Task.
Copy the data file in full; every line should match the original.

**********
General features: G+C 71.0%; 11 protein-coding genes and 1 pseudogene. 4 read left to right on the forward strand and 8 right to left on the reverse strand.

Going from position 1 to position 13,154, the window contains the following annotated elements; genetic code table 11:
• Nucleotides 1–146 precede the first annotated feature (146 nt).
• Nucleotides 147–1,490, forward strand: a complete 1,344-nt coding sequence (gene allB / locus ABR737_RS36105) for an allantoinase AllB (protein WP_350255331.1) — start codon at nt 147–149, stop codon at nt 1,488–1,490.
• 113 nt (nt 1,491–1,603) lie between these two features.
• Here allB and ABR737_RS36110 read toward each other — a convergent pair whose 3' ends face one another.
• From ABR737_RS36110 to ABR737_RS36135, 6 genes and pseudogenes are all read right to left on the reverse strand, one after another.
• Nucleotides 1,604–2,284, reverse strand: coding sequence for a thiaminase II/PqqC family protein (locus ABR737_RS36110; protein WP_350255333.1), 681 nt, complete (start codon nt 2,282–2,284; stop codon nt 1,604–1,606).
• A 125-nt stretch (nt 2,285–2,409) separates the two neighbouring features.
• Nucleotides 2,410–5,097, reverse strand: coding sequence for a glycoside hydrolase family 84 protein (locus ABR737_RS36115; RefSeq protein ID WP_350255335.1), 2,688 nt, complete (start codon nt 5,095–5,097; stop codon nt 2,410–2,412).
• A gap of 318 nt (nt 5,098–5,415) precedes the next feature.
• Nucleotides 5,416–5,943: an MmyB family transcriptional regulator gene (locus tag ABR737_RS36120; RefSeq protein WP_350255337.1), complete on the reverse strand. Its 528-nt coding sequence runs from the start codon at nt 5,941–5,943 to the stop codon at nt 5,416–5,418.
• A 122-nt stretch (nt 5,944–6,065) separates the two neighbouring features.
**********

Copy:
General features: G+C 71.0%; 11 protein-coding genes and 1 pseudogene. 4 read left to right on the forward strand and 8 right to left on the reverse strand.

Going from position 1 to position 13,154, the window contains the following annotated elements; genetic code table 11:
• Nucleotides 1–146 precede the first annotated feature (146 nt).
• Nucleotides 147–1,490, forward strand: a complete 1,344-nt coding sequence (gene allB / locus ABR737_RS36105) for an allantoinase AllB (protein WP_350255331.1) — start codon at nt 147–149, stop codon at nt 1,488–1,490.
• 113 nt (nt 1,491–1,603) lie between these two features.
• Here allB and ABR737_RS36110 read toward each other — a convergent pair whose 3' ends face one another.
• From ABR737_RS36110 to ABR737_RS36135, 6 genes and pseudogenes are all read right to left on the reverse strand, one after another.
• Nucleotides 1,604–2,284, reverse strand: coding sequence for a thiaminase II/PqqC family protein (locus ABR737_RS36110; protein WP_350255333.1), 681 nt, complete (start codon nt 2,282–2,284; stop codon nt 1,604–1,606).
• A 125-nt stretch (nt 2,285–2,409) separates the two neighbouring features.
• Nucleotides 2,410–5,097, reverse strand: coding sequence for a glycoside hydrolase family 84 protein (locus ABR737_RS36115; RefSeq protein ID WP_350255335.1), 2,688 nt, complete (start codon nt 5,095–5,097; stop codon nt 2,410–2,412).
• A gap of 318 nt (nt 5,098–5,415) precedes the next feature.
• Nucleotides 5,416–5,943: an MmyB family transcriptional regulator gene (locus tag ABR737_RS36120; RefSeq protein WP_350255337.1), complete on the reverse strand. Its 528-nt coding sequence runs from the start codon at nt 5,941–5,943 to the stop codon at nt 5,416–5,418.
• A 122-nt stretch (nt 5,944–6,065) separates the two neighbouring features.